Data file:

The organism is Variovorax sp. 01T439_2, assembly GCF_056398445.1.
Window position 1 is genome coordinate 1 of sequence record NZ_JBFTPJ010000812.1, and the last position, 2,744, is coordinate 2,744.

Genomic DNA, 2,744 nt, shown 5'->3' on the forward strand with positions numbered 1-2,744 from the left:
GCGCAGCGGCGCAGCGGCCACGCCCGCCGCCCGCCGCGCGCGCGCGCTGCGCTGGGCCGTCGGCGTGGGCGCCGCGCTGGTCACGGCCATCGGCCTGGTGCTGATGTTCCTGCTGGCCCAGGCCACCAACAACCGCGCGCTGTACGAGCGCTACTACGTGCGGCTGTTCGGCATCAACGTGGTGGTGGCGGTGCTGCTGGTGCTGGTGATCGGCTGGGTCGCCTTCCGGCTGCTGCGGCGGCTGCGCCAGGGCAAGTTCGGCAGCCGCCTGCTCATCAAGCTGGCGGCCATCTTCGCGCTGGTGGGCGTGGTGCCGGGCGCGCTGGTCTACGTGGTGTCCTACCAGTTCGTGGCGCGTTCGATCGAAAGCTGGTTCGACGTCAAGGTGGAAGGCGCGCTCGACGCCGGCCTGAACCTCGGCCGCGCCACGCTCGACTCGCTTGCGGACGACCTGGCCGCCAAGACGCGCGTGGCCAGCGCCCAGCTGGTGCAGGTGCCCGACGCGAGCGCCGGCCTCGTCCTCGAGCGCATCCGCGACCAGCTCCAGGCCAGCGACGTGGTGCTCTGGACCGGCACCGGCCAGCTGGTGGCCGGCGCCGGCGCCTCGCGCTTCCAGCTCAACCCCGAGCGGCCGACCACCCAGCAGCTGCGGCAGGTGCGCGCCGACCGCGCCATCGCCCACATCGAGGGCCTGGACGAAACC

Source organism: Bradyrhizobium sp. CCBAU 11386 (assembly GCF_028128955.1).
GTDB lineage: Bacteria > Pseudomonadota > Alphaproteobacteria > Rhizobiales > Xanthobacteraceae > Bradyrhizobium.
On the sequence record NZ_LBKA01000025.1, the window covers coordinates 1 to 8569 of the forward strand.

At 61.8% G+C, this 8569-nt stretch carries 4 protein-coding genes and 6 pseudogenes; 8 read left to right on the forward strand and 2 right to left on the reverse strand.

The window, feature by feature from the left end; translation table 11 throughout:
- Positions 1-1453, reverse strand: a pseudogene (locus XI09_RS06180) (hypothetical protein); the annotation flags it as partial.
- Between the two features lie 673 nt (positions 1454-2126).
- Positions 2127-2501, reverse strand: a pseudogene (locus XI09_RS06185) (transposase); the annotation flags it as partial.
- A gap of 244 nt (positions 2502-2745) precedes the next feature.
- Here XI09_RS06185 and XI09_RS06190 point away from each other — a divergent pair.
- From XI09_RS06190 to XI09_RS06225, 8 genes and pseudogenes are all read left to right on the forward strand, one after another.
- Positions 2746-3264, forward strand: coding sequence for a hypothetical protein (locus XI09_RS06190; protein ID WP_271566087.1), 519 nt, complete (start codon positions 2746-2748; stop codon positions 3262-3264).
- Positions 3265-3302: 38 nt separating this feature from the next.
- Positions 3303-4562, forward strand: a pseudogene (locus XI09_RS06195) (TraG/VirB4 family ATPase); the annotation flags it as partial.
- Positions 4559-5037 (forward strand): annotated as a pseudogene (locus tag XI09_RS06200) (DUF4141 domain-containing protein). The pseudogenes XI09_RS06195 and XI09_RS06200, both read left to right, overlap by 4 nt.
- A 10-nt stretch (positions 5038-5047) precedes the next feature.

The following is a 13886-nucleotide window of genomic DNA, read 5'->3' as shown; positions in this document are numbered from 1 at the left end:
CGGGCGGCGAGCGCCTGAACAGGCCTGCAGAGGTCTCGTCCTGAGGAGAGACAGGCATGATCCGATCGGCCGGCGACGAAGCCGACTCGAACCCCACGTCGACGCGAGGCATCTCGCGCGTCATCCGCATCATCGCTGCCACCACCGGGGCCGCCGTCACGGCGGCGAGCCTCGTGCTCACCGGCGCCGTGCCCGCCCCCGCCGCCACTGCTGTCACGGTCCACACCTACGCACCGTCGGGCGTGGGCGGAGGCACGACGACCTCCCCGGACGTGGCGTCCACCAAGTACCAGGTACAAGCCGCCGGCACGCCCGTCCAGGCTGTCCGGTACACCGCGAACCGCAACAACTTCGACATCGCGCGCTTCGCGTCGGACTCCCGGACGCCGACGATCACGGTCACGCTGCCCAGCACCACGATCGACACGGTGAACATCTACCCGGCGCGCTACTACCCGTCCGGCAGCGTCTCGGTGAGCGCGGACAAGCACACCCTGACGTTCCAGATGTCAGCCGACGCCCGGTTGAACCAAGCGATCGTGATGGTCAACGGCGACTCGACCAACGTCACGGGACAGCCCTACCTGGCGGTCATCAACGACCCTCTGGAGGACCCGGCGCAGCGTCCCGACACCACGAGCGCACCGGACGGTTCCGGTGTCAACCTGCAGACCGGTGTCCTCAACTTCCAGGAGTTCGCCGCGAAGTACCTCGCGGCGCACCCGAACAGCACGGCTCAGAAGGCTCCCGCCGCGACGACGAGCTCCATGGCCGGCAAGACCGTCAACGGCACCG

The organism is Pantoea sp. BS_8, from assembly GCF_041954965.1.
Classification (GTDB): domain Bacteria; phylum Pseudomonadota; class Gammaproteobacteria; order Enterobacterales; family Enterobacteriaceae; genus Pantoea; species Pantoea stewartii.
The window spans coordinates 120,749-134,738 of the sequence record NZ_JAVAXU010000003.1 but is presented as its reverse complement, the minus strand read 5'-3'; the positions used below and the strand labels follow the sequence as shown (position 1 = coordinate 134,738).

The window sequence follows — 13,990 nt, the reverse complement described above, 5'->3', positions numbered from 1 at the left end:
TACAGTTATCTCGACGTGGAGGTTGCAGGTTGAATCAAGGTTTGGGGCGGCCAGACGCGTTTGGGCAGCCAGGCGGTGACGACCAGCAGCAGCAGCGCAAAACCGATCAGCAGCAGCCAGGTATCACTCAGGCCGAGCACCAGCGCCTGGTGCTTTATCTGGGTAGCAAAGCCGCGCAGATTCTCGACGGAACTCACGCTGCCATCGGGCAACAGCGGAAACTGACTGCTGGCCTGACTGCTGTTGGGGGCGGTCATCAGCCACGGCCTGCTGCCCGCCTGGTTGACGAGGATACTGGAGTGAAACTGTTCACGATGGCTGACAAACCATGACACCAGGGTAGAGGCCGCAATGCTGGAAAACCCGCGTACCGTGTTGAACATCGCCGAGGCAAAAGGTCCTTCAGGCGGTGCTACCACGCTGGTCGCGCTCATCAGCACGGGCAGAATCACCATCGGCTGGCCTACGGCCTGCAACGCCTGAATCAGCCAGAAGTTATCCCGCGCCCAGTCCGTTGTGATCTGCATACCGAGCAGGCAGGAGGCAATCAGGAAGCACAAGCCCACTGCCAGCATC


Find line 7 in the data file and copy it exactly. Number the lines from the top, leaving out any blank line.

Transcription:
On the sequence record NZ_LBKA01000025.1, the window covers coordinates 1 to 8569 of the forward strand.